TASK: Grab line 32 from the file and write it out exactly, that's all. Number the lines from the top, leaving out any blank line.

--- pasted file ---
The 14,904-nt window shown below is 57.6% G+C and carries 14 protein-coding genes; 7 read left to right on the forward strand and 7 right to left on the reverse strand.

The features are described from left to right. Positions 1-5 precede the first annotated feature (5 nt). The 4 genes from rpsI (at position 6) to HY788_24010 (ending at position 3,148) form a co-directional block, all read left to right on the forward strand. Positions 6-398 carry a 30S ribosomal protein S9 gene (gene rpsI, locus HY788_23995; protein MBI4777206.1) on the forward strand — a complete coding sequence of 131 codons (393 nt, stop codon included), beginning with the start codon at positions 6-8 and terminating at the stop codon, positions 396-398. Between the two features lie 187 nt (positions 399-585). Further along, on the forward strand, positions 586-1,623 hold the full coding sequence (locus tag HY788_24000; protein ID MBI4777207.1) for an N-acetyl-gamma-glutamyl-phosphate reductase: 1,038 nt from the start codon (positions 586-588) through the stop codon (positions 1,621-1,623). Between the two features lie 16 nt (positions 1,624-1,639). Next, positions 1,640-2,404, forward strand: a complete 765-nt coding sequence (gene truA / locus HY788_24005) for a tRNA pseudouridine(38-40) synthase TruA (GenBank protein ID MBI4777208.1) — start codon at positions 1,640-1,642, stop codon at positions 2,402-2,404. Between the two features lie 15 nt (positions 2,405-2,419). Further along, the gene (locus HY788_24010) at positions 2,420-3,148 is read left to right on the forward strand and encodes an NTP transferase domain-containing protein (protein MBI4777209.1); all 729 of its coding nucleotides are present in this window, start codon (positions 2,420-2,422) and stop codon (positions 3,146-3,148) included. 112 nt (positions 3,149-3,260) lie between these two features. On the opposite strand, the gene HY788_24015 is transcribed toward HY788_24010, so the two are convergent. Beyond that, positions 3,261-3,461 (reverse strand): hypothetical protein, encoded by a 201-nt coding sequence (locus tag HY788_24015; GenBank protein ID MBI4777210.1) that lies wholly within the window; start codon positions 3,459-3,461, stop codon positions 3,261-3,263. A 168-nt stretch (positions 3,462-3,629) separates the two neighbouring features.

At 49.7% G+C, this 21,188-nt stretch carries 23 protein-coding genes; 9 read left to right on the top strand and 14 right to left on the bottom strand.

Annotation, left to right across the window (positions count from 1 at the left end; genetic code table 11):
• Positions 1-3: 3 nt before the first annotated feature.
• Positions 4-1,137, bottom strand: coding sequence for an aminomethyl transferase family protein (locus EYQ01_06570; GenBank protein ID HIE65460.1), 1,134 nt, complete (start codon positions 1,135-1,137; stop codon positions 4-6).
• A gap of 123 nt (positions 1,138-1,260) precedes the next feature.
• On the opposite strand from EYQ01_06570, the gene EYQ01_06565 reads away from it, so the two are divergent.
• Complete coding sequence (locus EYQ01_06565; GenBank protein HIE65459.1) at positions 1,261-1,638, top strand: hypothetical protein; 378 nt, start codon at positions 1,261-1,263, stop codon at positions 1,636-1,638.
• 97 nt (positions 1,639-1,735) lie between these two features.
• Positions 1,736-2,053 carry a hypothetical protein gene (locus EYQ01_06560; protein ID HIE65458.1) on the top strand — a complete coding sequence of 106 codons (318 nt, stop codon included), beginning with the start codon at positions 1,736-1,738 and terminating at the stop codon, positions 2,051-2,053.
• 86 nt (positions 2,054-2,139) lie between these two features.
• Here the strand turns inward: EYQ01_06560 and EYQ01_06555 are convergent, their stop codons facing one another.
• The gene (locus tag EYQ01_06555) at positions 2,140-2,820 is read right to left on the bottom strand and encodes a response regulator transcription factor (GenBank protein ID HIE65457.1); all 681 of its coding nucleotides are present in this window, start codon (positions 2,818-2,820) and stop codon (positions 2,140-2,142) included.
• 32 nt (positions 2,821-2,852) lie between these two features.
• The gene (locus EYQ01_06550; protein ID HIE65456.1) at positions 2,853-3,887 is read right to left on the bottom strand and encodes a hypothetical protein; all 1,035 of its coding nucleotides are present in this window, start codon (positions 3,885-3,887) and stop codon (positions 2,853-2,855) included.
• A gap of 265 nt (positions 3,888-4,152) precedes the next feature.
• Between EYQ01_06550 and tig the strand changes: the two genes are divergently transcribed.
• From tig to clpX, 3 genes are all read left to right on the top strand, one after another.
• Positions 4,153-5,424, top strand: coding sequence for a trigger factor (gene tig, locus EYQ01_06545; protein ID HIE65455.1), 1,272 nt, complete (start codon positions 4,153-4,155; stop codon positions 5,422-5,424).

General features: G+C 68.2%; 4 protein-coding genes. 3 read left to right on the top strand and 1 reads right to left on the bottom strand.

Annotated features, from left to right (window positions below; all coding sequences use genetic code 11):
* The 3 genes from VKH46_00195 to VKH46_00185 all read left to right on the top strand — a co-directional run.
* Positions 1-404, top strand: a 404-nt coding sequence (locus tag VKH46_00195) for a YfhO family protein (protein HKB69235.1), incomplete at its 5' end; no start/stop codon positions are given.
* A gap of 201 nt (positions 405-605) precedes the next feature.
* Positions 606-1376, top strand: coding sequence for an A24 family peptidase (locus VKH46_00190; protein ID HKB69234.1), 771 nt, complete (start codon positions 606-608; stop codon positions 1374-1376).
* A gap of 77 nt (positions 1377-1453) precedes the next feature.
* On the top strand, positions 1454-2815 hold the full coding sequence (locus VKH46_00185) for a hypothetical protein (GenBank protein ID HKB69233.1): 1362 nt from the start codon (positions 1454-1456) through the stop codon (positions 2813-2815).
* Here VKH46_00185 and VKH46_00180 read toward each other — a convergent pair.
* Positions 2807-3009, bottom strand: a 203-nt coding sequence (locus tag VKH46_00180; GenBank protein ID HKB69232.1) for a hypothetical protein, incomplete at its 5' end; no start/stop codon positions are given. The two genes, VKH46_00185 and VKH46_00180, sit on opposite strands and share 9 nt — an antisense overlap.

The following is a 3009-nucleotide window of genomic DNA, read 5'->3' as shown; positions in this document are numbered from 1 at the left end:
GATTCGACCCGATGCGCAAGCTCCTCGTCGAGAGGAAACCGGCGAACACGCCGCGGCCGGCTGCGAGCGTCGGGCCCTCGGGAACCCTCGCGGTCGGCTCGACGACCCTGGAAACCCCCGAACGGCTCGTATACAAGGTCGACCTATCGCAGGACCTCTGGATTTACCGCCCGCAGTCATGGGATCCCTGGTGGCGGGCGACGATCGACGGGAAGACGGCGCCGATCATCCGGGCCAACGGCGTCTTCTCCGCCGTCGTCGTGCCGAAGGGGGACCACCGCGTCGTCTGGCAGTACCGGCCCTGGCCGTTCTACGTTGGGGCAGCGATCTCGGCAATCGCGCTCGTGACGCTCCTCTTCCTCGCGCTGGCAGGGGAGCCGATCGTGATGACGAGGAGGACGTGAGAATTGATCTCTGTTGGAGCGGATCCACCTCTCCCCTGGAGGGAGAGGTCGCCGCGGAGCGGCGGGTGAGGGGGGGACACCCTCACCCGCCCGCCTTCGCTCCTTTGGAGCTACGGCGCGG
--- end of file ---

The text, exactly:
GATTCGACCCGATGCGCAAGCTCCTCGTCGAGAGGAAACCGGCGAACACGCCGCGGCCGGCTGCGAGCGTCGGGCCCTCGGGAACCCTCGCGGTCGGCTCGACGACCCTGGAAACCCCCGAACGGCTCGTATACAAGGTCGACCTATCGCAGGACCTCTGGATTTACCGCCCGCAGTCATGGGATCCCTGGTGGCGGGCGACGATCGACGGGAAGACGGCGCCGATCATCCGGGCCAACGGCGTCTTCTCCGCCGTCGTCGTGCCGAAGGGGGACCACCGCGTCGTCTGGCAGTACCGGCCCTGGCCGTTCTACGTTGGGGCAGCGATCTCGGCAATCGCGCTCGTGACGCTCCTCTTCCTCGCGCTGGCAGGGGAGCCGATCGTGATGACGAGGAGGACGTGAGAATTGATCTCTGTTGGAGCGGATCCACCTCTCCCCTGGAGGGAGAGGTCGCCGCGGAGCGGCGGGTGAGGGGGGGACACCCTCACCCGCCCGCCTTCGCTCCTTTGGAGCTACGGCGCGG